Now, look, I will be the first to admit, that's not ideal. The Internet doesn't stop at state boundaries. But it is a first step. We're also fighting it out in court out in Seattle. And, overall, our efforts here in Pennsylvania, in Seattle, and across this country is to put an injunction in place to block this code from making its way out on the Internet, and allowing criminals and others who shouldn't be able to possess the guns to be able to download one.

  • John Yang:

    Cody Wilson, the man behind this, says he's nearly exercising his free speech rights under the First Amendment. What do you say to that?

  • Josh Shapiro:

    I would say that's a laughable argument.

    We have laws in place in the Commonwealth of Pennsylvania that say, if you want to buy a gun, you have got to go through a background check, you have got to be of a certain age, just two examples of what our laws are.

    Why should someone who would fail our standards here in Pennsylvania, who wouldn't qualify to be able to buy a gun, be able to simply download one and print it out with this same printer that exists in the Philadelphia school district that the school district bought for $140? That simply is nonsensical.

    It doesn't make sense. And it is a public safety risk if we allow this to go forward.

  • John Yang:

    Some time ago, Congress passed the Undetected Firearms Act, making it illegal to own a gun made entirely of plastic.

    Why wouldn't this fall under that law?

  • Josh Shapiro:

    Well, you would have to ask the members of Congress.

    I know they're scurrying about, introducing bills, this and that. I, frankly, can't pay much mind to what they're doing. I hope, ultimately, they are able to get laws in place to stop this.

    But I can't wait on Congress. That's why I went into court on an emergency basis to try to stop this from ever making its way out into the community and to be able to allow people to kind of mass-produce these dangerous weapons, and do so, not in accordance with state laws, and put people's lives at risk.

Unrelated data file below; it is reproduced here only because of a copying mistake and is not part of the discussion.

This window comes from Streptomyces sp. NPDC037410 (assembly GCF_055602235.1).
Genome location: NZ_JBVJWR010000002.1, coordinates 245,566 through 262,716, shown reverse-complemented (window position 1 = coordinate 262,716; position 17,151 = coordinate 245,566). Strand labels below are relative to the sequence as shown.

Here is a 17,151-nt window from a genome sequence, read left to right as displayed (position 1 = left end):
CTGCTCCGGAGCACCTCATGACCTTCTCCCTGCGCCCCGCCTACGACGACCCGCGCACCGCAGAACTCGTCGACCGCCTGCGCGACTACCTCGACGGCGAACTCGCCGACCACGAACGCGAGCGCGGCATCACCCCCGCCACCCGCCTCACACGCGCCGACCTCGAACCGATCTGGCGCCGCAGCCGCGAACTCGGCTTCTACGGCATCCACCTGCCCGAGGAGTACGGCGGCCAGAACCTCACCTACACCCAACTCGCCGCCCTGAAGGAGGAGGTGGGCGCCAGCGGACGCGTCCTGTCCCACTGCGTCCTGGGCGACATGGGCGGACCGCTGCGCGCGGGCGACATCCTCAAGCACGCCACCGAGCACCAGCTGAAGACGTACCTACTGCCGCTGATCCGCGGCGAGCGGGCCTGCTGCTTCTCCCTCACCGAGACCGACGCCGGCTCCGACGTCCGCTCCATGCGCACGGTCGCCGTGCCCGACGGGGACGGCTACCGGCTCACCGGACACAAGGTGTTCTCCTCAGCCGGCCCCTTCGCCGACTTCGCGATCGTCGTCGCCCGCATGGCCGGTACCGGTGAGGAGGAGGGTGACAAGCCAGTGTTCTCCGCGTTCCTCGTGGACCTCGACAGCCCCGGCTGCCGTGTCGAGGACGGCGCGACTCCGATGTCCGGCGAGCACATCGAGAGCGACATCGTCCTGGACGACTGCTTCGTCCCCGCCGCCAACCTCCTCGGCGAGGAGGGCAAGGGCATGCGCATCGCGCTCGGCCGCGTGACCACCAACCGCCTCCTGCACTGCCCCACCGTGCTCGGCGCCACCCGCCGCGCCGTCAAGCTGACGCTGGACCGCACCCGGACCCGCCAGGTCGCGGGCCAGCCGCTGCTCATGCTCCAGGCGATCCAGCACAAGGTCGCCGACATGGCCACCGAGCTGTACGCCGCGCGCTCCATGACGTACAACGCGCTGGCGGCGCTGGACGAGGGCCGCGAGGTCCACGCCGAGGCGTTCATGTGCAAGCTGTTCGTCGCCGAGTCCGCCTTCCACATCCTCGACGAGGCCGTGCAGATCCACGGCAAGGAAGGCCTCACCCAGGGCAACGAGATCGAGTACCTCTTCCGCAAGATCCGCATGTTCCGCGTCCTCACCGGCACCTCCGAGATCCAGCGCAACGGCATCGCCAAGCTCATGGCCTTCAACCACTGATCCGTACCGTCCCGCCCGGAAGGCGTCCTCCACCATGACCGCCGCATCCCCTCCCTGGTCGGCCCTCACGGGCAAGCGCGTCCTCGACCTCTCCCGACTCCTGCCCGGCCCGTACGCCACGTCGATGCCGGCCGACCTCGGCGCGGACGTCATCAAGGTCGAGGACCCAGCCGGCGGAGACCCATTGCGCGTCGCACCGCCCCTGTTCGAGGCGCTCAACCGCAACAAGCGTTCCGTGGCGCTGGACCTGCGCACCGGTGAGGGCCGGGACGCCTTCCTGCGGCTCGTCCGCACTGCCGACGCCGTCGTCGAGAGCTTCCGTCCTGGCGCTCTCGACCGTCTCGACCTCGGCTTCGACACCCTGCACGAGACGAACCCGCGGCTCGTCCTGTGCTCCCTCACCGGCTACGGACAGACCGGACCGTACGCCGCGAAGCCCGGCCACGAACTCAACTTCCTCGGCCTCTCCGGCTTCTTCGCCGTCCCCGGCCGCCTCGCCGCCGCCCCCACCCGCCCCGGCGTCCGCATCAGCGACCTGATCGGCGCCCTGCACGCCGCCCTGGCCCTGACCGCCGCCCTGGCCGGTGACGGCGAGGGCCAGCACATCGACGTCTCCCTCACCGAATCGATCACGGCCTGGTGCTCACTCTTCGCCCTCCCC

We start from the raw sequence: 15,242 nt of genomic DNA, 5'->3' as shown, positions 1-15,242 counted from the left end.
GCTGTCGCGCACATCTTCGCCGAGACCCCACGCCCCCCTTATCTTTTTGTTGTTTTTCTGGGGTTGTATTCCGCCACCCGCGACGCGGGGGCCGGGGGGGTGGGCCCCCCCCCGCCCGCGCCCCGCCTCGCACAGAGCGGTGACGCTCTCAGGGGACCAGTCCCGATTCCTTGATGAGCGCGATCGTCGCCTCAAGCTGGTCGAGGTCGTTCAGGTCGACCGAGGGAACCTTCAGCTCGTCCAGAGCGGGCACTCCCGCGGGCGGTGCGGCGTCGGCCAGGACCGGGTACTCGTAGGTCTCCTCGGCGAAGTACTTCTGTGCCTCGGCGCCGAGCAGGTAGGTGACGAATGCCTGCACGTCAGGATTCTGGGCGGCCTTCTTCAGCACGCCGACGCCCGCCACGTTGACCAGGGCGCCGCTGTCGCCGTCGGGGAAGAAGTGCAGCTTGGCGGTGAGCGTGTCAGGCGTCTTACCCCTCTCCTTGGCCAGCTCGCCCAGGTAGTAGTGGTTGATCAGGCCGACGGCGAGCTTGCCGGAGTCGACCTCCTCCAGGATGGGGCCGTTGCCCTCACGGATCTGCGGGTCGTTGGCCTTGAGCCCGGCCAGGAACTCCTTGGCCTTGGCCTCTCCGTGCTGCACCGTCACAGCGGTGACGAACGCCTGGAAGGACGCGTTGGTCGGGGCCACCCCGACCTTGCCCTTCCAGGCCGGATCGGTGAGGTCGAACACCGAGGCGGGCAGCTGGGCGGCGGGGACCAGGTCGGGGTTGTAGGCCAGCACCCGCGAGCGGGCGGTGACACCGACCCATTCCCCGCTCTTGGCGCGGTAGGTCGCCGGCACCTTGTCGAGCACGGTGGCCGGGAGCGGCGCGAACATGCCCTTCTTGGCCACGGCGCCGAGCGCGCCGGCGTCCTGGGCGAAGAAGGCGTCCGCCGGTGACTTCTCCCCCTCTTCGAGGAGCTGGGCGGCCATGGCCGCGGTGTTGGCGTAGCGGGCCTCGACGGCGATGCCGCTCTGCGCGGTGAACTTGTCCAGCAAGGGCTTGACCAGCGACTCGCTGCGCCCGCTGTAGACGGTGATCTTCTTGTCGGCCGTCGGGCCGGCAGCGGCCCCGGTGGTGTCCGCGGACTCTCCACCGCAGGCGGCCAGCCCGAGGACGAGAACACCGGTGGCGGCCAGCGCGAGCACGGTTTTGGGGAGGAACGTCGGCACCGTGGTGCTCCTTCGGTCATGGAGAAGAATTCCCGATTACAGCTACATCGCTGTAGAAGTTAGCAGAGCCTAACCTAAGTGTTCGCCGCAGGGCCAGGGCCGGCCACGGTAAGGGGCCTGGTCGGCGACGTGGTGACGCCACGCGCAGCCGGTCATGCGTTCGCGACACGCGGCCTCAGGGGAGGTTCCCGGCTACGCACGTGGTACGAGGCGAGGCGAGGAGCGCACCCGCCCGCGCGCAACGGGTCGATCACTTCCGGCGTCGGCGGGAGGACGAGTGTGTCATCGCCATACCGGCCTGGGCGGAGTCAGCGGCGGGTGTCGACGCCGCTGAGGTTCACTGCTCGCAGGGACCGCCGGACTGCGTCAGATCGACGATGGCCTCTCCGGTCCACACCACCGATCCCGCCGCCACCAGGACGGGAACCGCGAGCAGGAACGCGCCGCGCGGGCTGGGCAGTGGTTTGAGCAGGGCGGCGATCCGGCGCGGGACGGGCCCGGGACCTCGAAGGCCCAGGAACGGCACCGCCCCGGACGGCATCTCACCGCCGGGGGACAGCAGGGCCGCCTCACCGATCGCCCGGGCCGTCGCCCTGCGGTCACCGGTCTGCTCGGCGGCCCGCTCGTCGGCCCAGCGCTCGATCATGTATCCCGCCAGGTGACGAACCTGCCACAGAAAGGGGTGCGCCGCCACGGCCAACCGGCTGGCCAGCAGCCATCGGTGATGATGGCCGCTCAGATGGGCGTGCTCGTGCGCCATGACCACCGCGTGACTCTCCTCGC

• John Yang:

    This threat or this possibility of printing a gun with a 3-D printer has been around since 2013. Should something have been done in the legislature, in the Pennsylvania state legislature, before this to — if you wanted to stop it?

  • Josh Shapiro:

    Yes, something should have been done in the state legislature here in Pennsylvania, in other state legislatures, and certainly in Congress to stop it.

    But I can't wait on lawmakers to act. That's why we went into court to act now to protect people's public safety. I mean, if you think about this, right, we have laws on the books to prevent criminals, prevent terrorists from being able to get guns. We have got procedures in place to be able to prevent people from walking on an airplane with guns.

    Well, if this code is allowed to be put online, and people are able to download it with ease in a real mainstream way, which is what this person in Texas is trying to do, it'll make a mockery of all of our laws. It will literally put lives at risk. It will empower criminals and terrorists and others who shouldn't have guns.

    That is absolutely unacceptable. And, as the attorney general of Pennsylvania, I'm standing up to fight that.

  • John Yang:

    The agreement, the settlement with the State Department, said that he was going to post these on August 1, tomorrow. He did it last week, on Friday. Is there or should there be some sort of legal sanction or punishment for that?

  • Josh Shapiro:

    There should be. That's why we went into court in Pennsylvania. And at least in the immediate term, the sanction here in Pennsylvania is that he can't really deliver that code to a computer with a Pennsylvania I.P. address.

    He can't post new stuff online to people here in Pennsylvania. Certainly, we want that broadened out across the board, across the country.

    And I have to say, just in terms of the State Department, the U.S. State Department, allowing this to go forward is really remarkable and shocking. What's even more shocking is that, earlier today, President Trump tweeted that he was looking into this, as though he was some innocent bystander in all this.

    It was his administration that allowed this to go forward in the first place. And his response, that I called the NRA to talk to them about it? That's insane.

    What the president should be doing is calling law enforcement leaders, people across — in his federal government and across the country who are on the front lines every day, like I am, dealing with gun violence in our communities, trying to enforce the laws of our states. Those are the people he should be reaching out to, not the NRA.

  • John Yang:

    Josh Shapiro, attorney general of the Commonwealth of Pennsylvania, thank you very much.

  • Josh Shapiro:

    Thank you.